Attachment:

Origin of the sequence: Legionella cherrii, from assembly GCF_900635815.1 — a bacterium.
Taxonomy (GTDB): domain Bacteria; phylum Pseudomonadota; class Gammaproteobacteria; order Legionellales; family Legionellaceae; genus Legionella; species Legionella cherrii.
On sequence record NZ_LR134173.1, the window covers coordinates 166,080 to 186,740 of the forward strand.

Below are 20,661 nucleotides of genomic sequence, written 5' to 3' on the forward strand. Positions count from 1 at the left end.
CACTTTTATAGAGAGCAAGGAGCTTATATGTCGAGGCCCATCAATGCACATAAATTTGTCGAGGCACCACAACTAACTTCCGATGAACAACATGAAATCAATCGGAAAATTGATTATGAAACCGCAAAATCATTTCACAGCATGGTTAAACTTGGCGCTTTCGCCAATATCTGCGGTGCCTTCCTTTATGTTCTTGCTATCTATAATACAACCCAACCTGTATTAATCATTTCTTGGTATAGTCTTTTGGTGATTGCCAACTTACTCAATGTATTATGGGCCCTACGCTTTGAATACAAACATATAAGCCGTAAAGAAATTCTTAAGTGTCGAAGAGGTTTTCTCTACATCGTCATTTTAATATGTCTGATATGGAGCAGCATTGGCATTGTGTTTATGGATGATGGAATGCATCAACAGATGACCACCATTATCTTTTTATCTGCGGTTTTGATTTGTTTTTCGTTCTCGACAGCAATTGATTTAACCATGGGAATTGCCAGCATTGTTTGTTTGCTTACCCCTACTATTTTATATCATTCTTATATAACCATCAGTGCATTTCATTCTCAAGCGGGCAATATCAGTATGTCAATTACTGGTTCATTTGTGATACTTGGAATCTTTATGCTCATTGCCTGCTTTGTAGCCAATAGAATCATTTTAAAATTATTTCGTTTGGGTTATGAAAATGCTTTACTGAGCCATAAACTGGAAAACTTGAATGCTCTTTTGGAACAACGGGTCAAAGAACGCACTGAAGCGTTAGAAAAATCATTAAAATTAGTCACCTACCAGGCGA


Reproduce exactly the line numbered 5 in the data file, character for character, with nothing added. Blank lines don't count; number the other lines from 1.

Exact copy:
CACTTTTATAGAGAGCAAGGAGCTTATATGTCGAGGCCCATCAATGCACATAAATTTGTCGAGGCACCACAACTAACTTCCGATGAACAACATGAAATCAATCGGAAAATTGATTATGAAACCGCAAAATCATTTCACAGCATGGTTAAACTTGGCGCTTTCGCCAATATCTGCGGTGCCTTCCTTTATGTTCTTGCTATCTATAATACAACCCAACCTGTATTAATCATTTCTTGGTATAGTCTTTTGGTGATTGCCAACTTACTCAATGTATTATGGGCCCTACGCTTTGAATACAAACATATAAGCCGTAAAGAAATTCTTAAGTGTCGAAGAGGTTTTCTCTACATCGTCATTTTAATATGTCTGATATGGAGCAGCATTGGCATTGTGTTTATGGATGATGGAATGCATCAACAGATGACCACCATTATCTTTTTATCTGCGGTTTTGATTTGTTTTTCGTTCTCGACAGCAATTGATTTAACCATGGGAATTGCCAGCATTGTTTGTTTGCTTACCCCTACTATTTTATATCATTCTTATATAACCATCAGTGCATTTCATTCTCAAGCGGGCAATATCAGTATGTCAATTACTGGTTCATTTGTGATACTTGGAATCTTTATGCTCATTGCCTGCTTTGTAGCCAATAGAATCATTTTAAAATTATTTCGTTTGGGTTATGAAAATGCTTTACTGAGCCATAAACTGGAAAACTTGAATGCTCTTTTGGAACAACGGGTCAAAGAACGCACTGAAGCGTTAGAAAAATCATTAAAATTAGTCACCTACCAGGCGA